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June Howard
Regents' Proceedings

June Howard, Ph.D., Arthur F. Thurnau Professor, professor of English language and literature, professor of American culture, and professor of women’s and gender studies in the College of Literature, Sciences, and the Arts, retired from active faculty status on December 31, 2021.

Professor Howard received her Ph.D. degree from the University of California, San Diego in 1979. She joined the University of Michigan faculty as an assistant professor in 1979, and was promoted to associate professor in 1985, and professor in 2000.

Professor Howard's scholarship has made an enduring contribution to our understanding of late 19th and early 20th Century literature and culture in the United States. Her first book on literary naturalism in 1985 broke new ground in rethinking the political significance of form and genre at a time when critical interest in novelists such as Jack London, Frank Norris, and Theodore Dreiser was largely restricted to thematic concerns. Its combination of conceptual sophistication and deep historical grounding would become a hallmark of her critical approach. Subsequent explorations of literary sentimentalism, especially in connection with expectations about gender, the family, and the shifting boundary between public and private, culminated in her ambitious study, Publishing the Family (2001). Her work is also widely recognized for its fundamental insights into complexities of literary regionalism, a subject analyzed at length in her book, The Center of the World: Regional Writing and the Puzzles of Place-Time (2018). Professor Howard’s record of service to the university has been a distinguished one. She played a leading role in supporting the growth of American Culture, serving first as its director when it was a program and again as its chair when it became a department. She has also served as associate dean at the Rackham Graduate School where she helped start the Rackham Interdisciplinary Workshop Program and associate chair of the Department of English Language and Literature in addition to being elected to the Executive Committee of LSA and appointed to the Society of Fellows. She has been an outstanding, award-winning teacher whose dedication and professionalism have been an inspiration to her students and a model to her colleagues. In her various administrative posts, she introduced a number of curricular reforms at the undergraduate level that continue to this day. Her gifts as a mentor have drawn scores of doctoral students to seek out her counsel and supervision while conducting their research and writing their dissertation.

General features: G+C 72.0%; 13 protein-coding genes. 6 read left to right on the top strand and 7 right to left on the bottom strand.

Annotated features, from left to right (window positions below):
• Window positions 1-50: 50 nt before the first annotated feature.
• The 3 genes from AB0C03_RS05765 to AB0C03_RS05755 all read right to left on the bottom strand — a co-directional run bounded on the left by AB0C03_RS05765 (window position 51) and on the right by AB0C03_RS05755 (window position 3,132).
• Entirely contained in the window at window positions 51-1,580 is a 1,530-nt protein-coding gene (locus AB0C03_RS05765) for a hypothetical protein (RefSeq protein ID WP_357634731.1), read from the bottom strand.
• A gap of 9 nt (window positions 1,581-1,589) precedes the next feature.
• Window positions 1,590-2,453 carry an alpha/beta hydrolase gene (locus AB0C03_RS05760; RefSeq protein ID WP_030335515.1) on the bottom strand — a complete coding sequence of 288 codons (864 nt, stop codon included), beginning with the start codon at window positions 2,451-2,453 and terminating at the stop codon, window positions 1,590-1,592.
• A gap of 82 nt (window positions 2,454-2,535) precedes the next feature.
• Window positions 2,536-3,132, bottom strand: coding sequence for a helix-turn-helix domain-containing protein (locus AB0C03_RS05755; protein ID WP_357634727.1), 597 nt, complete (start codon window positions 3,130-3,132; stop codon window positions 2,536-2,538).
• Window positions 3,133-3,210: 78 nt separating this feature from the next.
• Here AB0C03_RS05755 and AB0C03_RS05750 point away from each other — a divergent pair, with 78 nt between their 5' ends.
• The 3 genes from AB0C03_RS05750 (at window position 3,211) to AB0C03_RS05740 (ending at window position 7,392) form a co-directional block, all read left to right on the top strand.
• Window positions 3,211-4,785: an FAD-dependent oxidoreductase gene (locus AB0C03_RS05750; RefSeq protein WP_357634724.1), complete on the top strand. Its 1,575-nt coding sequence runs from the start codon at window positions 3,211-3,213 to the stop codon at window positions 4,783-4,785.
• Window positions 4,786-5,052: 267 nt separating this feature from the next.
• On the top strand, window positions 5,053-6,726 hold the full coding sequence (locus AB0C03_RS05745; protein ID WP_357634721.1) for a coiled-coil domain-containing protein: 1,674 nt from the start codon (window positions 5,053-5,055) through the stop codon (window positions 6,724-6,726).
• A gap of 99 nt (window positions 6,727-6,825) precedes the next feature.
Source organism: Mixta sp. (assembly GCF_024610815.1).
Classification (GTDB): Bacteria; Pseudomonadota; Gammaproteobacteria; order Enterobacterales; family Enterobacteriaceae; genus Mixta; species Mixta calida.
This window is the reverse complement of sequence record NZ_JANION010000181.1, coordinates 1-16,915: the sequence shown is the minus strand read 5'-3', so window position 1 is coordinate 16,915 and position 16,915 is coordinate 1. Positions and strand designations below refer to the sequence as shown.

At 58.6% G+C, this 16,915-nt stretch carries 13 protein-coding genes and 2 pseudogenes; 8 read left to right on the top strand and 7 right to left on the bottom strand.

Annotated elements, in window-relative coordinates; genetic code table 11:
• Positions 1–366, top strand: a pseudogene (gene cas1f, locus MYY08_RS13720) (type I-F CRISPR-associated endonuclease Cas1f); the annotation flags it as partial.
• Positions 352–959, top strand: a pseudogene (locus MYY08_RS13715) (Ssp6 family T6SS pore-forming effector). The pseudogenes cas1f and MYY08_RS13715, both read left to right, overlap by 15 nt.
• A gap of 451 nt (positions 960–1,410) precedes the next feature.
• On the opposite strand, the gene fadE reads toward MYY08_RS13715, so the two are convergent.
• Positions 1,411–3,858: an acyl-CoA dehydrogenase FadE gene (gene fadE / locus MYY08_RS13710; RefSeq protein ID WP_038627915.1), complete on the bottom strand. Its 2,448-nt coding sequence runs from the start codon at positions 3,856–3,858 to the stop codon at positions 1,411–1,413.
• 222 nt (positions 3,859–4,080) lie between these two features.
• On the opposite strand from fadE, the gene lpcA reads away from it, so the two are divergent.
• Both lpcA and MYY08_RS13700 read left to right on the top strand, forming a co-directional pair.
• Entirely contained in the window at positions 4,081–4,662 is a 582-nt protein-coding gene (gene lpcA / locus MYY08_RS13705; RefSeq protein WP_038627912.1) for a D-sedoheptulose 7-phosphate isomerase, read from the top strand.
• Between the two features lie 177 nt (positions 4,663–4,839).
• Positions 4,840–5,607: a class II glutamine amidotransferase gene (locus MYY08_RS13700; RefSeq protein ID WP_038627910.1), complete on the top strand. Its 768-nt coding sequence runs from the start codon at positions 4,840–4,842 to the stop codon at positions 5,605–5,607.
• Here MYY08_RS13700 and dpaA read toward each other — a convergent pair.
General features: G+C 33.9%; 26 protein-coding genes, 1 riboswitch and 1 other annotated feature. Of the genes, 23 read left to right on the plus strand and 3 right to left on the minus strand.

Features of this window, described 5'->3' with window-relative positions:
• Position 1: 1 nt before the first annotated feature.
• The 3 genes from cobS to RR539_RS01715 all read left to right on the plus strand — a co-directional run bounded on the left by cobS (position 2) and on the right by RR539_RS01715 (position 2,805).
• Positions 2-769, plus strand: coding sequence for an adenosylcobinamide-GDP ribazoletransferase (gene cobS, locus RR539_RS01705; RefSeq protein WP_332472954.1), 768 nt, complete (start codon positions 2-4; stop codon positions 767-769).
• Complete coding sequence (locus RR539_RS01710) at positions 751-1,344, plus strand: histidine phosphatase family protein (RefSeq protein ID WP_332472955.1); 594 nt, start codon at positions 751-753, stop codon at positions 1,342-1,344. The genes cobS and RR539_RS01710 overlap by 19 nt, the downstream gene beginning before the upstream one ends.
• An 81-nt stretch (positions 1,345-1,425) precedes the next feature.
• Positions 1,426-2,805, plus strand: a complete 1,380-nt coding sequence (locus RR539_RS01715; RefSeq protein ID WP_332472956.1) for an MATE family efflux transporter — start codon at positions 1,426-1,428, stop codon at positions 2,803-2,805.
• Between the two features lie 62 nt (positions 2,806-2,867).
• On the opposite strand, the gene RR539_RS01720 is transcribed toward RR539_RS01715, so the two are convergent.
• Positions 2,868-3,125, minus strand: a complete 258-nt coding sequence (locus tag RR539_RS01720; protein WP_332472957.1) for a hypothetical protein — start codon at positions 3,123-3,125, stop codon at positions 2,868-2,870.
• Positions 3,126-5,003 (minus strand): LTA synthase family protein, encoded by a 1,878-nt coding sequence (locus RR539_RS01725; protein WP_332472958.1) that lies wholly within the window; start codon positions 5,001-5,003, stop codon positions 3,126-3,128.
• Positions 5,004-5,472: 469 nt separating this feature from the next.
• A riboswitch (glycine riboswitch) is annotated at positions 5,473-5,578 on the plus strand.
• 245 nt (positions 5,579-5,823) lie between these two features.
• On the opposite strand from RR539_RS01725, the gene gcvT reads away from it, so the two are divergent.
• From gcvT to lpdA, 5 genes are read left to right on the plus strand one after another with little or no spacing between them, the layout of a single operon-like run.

The Regents now salute this distinguished scholar and teacher by naming June Howard, Arthur F. Thurnau Professor Emerita, professor emerita of English language and literature, professor emerita of American Culture, and professor emerita of women’s and gender studies.